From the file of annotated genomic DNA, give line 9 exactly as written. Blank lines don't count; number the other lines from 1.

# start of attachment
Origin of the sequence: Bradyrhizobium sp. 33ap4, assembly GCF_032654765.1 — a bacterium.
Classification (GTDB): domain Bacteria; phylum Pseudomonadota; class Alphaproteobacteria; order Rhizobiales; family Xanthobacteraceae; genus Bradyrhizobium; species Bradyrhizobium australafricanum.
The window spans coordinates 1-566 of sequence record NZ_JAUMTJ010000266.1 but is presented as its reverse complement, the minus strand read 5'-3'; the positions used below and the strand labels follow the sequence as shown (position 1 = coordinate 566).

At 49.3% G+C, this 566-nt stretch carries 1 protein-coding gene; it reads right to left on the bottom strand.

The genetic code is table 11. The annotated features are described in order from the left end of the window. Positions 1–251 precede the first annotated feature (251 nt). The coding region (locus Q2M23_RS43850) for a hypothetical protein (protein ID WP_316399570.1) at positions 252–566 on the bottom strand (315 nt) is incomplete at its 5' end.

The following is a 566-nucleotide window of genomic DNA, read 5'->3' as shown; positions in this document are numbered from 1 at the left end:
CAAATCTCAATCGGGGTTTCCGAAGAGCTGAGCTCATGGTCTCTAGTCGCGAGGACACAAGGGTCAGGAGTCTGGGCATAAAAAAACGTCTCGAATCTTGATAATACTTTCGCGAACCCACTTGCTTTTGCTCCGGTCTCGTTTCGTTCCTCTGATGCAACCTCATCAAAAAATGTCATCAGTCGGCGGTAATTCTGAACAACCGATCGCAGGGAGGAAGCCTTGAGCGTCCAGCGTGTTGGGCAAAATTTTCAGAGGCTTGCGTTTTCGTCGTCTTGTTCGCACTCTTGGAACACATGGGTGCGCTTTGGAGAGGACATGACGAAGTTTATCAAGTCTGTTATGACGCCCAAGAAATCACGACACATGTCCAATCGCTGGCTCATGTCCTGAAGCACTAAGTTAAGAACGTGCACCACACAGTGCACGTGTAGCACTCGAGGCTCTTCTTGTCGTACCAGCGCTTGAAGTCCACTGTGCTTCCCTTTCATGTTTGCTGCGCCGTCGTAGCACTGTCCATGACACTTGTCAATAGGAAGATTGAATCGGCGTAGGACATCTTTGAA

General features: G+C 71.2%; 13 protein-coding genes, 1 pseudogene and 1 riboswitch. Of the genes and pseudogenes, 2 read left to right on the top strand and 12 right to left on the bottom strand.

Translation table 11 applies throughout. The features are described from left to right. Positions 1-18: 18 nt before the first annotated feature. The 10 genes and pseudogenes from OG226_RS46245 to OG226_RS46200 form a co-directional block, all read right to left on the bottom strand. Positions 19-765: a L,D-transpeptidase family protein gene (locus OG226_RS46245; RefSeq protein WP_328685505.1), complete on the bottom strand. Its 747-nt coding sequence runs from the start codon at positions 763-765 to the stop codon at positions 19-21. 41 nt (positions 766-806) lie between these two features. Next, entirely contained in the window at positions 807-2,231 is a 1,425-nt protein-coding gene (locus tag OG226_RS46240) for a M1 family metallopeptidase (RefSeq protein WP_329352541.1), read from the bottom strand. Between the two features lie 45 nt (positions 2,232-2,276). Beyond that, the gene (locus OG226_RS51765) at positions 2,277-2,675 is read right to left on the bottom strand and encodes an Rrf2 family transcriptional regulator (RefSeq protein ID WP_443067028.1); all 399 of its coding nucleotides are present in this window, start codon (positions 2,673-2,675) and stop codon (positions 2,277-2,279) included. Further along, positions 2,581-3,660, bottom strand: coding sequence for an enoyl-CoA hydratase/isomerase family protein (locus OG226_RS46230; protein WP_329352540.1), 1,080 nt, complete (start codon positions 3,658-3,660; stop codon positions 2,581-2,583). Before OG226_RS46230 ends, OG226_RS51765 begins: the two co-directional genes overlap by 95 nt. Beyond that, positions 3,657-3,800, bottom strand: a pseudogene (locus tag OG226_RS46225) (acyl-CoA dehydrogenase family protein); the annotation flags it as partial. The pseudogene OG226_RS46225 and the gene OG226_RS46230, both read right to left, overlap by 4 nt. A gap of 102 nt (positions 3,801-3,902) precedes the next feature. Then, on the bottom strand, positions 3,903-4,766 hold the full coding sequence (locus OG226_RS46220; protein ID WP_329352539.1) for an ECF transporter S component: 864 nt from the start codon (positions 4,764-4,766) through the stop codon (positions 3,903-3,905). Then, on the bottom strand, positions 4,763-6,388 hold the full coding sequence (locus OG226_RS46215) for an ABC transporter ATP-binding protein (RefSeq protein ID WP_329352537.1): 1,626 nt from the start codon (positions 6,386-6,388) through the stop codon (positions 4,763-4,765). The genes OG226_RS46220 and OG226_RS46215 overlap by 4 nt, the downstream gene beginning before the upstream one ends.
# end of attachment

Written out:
Translation table 11 applies throughout. The features are described from left to right. Positions 1-18: 18 nt before the first annotated feature. The 10 genes and pseudogenes from OG226_RS46245 to OG226_RS46200 form a co-directional block, all read right to left on the bottom strand. Positions 19-765: a L,D-transpeptidase family protein gene (locus OG226_RS46245; RefSeq protein WP_328685505.1), complete on the bottom strand. Its 747-nt coding sequence runs from the start codon at positions 763-765 to the stop codon at positions 19-21. 41 nt (positions 766-806) lie between these two features. Next, entirely contained in the window at positions 807-2,231 is a 1,425-nt protein-coding gene (locus tag OG226_RS46240) for a M1 family metallopeptidase (RefSeq protein WP_329352541.1), read from the bottom strand. Between the two features lie 45 nt (positions 2,232-2,276). Beyond that, the gene (locus OG226_RS51765) at positions 2,277-2,675 is read right to left on the bottom strand and encodes an Rrf2 family transcriptional regulator (RefSeq protein ID WP_443067028.1); all 399 of its coding nucleotides are present in this window, start codon (positions 2,673-2,675) and stop codon (positions 2,277-2,279) included. Further along, positions 2,581-3,660, bottom strand: coding sequence for an enoyl-CoA hydratase/isomerase family protein (locus OG226_RS46230; protein WP_329352540.1), 1,080 nt, complete (start codon positions 3,658-3,660; stop codon positions 2,581-2,583). Before OG226_RS46230 ends, OG226_RS51765 begins: the two co-directional genes overlap by 95 nt. Beyond that, positions 3,657-3,800, bottom strand: a pseudogene (locus tag OG226_RS46225) (acyl-CoA dehydrogenase family protein); the annotation flags it as partial. The pseudogene OG226_RS46225 and the gene OG226_RS46230, both read right to left, overlap by 4 nt. A gap of 102 nt (positions 3,801-3,902) precedes the next feature. Then, on the bottom strand, positions 3,903-4,766 hold the full coding sequence (locus OG226_RS46220; protein ID WP_329352539.1) for an ECF transporter S component: 864 nt from the start codon (positions 4,764-4,766) through the stop codon (positions 3,903-3,905). Then, on the bottom strand, positions 4,763-6,388 hold the full coding sequence (locus OG226_RS46215) for an ABC transporter ATP-binding protein (RefSeq protein ID WP_329352537.1): 1,626 nt from the start codon (positions 6,386-6,388) through the stop codon (positions 4,763-4,765). The genes OG226_RS46220 and OG226_RS46215 overlap by 4 nt, the downstream gene beginning before the upstream one ends.